Today we’re talking about improving your port de bras and arms in general in ballet. We will be going into detail both in this blog post and its corresponding video, which is embedded below. I really hope you enjoy this information and find it very useful, so let’s jump right into it!
Definition and explanation
Before we can really thoroughly analyze what makes up port de bras and the muscles you need to use in order to perform it correctly, we need to understand what the term entails and how it relates to our dancing.
port de bras: Movement and carriage of the arms
Here are some examples of port de bras:
- the arm movement during a basic échappé jump to 2nd position
- an arm in high 5th while balancing in sous sus at the barre
As you can see from the examples given above, the term we are discussing entails a lot, ranging from large, notable movements to small and secondary positions. Regardless, let’s try to break down the basic muscles you will need to use to hold your arms and analyze what makes a port de bras truly spectacular.
(Click on the picture to learn more about the given muscle)
Relating these muscles to port de bras
The subscapularis: This muscle is a very important back muscle that helps with the holding of your arms from your back, rather than your shoulders. It is also responsible for keeping the shoulder blade (scapula) from winging (sticking out). It is located beneath the shoulder blade and on top of the ribs.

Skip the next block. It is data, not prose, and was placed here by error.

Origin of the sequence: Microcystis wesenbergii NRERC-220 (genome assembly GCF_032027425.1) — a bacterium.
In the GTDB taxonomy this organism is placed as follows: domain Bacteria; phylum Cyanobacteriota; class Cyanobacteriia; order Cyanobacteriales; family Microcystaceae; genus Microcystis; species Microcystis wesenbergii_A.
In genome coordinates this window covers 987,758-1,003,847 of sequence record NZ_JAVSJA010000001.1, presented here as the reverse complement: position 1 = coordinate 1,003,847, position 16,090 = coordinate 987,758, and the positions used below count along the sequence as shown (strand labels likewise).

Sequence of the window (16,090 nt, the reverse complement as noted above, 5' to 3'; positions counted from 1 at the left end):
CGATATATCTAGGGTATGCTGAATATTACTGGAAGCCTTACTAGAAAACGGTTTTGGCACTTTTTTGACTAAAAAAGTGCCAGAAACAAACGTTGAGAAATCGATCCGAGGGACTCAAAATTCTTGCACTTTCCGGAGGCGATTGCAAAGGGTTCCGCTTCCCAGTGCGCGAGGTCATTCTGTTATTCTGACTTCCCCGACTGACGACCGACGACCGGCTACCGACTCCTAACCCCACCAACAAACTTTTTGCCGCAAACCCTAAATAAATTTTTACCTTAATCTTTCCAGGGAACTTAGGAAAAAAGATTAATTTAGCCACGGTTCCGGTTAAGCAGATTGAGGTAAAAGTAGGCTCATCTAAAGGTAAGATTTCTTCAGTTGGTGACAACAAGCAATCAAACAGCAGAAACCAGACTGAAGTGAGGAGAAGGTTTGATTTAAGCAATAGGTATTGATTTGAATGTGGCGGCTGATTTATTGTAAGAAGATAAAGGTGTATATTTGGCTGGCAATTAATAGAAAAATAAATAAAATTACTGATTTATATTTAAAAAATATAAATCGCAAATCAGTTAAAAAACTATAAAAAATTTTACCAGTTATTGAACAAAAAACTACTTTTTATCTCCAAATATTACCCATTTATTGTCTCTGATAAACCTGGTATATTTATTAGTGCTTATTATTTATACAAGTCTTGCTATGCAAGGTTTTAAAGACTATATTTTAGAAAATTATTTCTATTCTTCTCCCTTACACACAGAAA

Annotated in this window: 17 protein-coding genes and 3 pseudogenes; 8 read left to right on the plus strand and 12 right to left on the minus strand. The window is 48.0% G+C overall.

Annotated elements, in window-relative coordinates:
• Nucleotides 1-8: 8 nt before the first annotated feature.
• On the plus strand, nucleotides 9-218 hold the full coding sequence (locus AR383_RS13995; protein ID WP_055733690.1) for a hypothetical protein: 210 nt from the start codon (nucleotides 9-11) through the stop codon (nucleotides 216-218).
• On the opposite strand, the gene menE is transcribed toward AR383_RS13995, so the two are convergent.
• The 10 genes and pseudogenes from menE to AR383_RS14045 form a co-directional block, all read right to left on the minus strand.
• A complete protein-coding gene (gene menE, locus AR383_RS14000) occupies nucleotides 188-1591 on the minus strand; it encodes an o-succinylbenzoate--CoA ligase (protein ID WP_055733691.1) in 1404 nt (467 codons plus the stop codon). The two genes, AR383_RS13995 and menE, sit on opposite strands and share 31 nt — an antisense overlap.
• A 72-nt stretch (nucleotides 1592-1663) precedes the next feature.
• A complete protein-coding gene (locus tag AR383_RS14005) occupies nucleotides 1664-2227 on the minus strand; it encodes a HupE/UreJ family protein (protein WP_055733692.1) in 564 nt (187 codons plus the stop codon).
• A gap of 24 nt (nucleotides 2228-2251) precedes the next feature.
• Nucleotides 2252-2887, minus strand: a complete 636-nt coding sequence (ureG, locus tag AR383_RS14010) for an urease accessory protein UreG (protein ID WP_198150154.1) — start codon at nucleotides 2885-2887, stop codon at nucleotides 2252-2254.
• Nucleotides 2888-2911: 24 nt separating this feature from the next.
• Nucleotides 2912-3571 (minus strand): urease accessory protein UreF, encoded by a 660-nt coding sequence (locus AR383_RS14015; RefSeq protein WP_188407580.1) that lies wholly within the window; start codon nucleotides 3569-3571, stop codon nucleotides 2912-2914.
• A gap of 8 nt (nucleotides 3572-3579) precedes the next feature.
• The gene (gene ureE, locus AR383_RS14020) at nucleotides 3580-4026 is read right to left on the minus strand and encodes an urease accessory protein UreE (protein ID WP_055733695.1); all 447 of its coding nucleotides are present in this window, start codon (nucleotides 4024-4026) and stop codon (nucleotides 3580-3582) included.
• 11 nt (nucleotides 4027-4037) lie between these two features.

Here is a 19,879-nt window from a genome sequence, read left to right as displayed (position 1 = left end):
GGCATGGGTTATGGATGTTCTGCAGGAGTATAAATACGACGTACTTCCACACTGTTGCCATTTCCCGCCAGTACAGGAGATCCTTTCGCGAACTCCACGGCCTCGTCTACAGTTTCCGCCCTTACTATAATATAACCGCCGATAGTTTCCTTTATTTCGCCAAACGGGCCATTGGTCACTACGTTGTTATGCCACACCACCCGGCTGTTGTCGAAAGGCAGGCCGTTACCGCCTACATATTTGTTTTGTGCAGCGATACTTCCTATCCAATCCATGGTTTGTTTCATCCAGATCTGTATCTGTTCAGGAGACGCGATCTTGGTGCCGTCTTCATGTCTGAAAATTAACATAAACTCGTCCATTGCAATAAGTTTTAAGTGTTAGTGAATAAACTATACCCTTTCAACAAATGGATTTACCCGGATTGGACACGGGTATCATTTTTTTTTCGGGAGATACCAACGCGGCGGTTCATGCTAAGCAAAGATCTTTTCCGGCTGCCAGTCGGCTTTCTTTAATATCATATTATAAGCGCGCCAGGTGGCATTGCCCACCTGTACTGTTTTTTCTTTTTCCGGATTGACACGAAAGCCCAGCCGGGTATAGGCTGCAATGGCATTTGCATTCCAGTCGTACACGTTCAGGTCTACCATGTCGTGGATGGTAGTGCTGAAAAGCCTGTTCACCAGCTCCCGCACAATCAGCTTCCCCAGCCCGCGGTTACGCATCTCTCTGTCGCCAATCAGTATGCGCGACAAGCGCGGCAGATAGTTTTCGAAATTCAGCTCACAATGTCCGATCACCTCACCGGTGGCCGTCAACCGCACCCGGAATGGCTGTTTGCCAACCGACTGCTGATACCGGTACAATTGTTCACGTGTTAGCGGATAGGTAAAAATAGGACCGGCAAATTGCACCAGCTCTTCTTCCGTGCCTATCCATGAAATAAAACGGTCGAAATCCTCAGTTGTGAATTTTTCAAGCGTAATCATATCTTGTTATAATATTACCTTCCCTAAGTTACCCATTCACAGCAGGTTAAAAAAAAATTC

The core: These muscles are very important in order to support all movements of your arms and to keep your ribs from splaying out as you move your arms upwards along your sagittal plane (for example, from 1st position to 5th position).
Back muscles: All of these muscles aid the support of your arms as they move around. They all help in moving your arms on different planes and in different directions. Each one has a different job, but for the purpose of simplicity, I have grouped them together for you.
Energy is a very important thing when it comes to port de bras. Unlike leg steps such as tendus or battements, it’s difficult to break down arm movements and artistry into technical and anatomical terms. In this section, we’re going to talk about energy and how it can do so much for your port de bras.
I often times get the correction, “Let the energy in your arms extend through your fingertips.” This is really important and often forgotten. If you think of little laser beams coming out of your fingertips, it will let that energy flow through your arms, keeping them supported and lifted.
When you don’t have energy in your arms, they will get droopy and start initiating from your shoulder blade. If you have energy, you will end up staying lifted, therefore appearing more confident and using the correct muscles to hold your arms.
Thanks for reading today’s blog post and video. See you every Monday, Wednesday, and Friday with information-filled blog posts at your disposal.
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